Mark Scoggins wants to withdraw as lawyer for a businessman and his former company after they allegedly failed to pay his law office for the racketeering lawsuit his law firm filed on their behalf.
Scoggins said his clients—Il Hwan Kim and KSA Corp.—have not responded despite his efforts to get in touch with them daily for several months.
Scoggins said some of these communications have been in the Korean language and that they have no doubt that the communication was sent to a source to which Kim and KSA have access.
He said Kim and KSA did have one phone conversation with him, in which promises of payment and also further communication on a specific time frame were agreed.
Scoggins said Kim and KSA did not follow through despite his clear instruction, through an interpreter.
“Because of these failures, the lawyers of this office have been unable to obtain necessary information to properly represent KSA and Mr. Kim in this matter,” he said.
This, Scoggins said, coupled with the fact that racketeering cases are difficult and intensive to begin with, renders the representation “unreasonably difficult.”
The lawyer said that Kim and KSA have not paid his office for some months now, despite repeated attempts to communicate with them.
“KSA and Mr. Kim have made promises, but have not kept their promises,” he added.
Scoggins cited the Model Rules of Professional Responsibility for his bid to withdraw from the case.
Last March, U.S. District Court for the NMI Chief Judge Ramona V. Manglona dismissed Kim’s and KSA’s claims against Joann P. Hensley, the remaining defendants in the lawsuit.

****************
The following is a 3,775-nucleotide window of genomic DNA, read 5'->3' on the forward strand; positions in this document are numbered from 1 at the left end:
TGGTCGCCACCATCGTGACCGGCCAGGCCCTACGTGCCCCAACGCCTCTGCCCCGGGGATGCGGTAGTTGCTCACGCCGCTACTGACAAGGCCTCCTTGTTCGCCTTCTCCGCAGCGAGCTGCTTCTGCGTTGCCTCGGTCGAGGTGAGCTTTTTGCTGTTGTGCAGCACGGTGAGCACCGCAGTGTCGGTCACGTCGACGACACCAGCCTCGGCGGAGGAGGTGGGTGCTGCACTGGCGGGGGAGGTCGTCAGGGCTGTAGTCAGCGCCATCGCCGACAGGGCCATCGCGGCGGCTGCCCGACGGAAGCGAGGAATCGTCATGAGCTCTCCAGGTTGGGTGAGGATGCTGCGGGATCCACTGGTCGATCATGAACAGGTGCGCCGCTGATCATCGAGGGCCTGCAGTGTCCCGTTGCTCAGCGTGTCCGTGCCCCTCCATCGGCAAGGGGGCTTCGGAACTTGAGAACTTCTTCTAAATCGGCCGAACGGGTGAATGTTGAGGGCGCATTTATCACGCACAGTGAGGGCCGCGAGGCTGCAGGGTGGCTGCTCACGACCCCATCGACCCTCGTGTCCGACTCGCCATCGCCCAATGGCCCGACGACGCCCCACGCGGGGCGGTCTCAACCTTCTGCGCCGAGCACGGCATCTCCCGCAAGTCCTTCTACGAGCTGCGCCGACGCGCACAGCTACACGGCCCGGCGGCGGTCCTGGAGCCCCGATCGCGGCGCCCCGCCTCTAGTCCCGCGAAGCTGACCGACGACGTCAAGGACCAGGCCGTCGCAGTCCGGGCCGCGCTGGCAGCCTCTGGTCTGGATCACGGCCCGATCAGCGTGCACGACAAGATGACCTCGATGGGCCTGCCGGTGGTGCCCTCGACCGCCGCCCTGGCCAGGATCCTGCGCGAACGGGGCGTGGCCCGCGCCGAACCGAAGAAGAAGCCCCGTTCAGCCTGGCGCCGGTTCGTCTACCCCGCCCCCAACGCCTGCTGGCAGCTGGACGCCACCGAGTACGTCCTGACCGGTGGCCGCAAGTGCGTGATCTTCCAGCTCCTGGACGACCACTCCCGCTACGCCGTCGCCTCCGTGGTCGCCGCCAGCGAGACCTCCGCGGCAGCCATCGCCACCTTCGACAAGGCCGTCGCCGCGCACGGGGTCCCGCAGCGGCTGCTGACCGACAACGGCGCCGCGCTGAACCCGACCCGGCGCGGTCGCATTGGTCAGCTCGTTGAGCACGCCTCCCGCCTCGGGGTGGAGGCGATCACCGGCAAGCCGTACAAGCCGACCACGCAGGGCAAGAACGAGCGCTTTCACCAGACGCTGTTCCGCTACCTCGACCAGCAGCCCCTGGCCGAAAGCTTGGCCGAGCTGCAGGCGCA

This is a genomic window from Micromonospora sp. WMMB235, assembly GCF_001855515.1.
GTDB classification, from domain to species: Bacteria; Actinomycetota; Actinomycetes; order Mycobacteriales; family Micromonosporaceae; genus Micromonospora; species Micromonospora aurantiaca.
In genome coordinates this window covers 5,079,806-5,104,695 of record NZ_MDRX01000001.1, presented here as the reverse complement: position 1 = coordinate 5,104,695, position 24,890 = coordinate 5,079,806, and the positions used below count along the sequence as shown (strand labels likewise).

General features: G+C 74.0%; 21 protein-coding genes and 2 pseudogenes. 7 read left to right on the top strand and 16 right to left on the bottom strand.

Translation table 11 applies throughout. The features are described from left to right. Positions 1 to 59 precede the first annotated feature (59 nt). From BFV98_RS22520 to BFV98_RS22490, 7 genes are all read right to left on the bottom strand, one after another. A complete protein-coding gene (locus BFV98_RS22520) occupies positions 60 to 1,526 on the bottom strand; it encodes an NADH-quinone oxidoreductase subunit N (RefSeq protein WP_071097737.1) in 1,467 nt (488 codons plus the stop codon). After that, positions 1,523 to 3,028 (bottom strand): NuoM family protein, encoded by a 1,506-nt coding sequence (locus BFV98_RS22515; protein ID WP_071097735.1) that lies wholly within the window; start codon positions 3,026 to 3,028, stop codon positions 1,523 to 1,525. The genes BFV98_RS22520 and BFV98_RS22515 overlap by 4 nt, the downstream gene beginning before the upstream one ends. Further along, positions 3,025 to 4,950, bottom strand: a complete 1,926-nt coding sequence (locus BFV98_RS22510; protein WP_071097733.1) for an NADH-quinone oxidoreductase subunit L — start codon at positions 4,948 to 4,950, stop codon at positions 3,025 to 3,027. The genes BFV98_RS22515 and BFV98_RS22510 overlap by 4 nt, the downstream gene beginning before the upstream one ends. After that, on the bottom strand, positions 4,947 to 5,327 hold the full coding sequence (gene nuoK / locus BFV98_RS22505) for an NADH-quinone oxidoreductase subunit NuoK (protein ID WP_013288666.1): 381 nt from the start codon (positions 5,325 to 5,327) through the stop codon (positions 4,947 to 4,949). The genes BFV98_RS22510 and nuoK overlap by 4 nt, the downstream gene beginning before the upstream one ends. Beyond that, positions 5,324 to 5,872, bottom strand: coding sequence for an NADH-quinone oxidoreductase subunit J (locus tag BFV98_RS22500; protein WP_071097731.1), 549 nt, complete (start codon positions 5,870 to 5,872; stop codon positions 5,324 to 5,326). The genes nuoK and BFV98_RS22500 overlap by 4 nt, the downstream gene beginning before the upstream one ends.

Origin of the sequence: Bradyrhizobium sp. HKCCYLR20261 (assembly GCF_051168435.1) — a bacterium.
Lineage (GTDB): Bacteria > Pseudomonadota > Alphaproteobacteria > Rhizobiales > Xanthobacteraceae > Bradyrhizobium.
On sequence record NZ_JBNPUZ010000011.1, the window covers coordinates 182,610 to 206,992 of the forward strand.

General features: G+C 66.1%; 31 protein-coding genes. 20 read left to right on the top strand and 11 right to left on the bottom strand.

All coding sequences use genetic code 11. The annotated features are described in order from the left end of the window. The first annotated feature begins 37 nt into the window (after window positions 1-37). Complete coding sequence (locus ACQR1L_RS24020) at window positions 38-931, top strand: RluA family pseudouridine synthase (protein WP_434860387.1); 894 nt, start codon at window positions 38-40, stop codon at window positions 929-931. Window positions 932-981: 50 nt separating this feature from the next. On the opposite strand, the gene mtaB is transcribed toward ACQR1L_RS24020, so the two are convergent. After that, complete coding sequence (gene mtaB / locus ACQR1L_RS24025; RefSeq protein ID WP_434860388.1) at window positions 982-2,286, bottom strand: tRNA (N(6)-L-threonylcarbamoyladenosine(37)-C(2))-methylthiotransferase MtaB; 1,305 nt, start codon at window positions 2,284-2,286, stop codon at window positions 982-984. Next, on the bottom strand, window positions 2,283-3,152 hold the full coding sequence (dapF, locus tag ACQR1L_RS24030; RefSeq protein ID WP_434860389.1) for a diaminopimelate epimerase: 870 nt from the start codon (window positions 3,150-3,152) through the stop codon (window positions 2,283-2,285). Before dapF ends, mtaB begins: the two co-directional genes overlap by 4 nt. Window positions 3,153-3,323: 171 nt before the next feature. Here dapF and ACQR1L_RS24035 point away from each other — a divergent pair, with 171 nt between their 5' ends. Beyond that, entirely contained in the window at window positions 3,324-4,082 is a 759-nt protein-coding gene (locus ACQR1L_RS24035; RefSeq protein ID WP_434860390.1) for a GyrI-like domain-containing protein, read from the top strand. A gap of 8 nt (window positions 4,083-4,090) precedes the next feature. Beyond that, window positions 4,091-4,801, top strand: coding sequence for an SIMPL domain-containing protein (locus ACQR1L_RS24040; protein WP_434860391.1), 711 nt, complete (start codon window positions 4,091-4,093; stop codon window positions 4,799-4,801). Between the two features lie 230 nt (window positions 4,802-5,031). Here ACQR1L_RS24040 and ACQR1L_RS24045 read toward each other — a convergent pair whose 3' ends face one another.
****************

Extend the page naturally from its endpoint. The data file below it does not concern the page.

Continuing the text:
Manglona dismissed with prejudice the claims against Hensley at the request of Kim and KSA.
Dismiss with prejudice means Kim and KSA can no longer re-file the claims against Hensley.
The other defendants in the case were Hun Jin An and Jeong Eun Tack. Both have been dismissed from the case on technical grounds.
Kim and KSA alleged in their lawsuit that the defendants conspired to steal millions of dollars from him for his hotel and casino project on Saipan.
Aside from those three defendants, Kim and KSA Corp. also sued former House speaker Oscar M. Babauta, Department of Public Lands employee Ramon S. Salas, and 10 unnamed co-defendants pursuant to Racketeer Influence and Corrupt Organizations Act and other causes of action.
In 2017, the court dismissed with prejudice the claims against Babauta.
In January 2018, Manglona also dismissed the claims against Salas.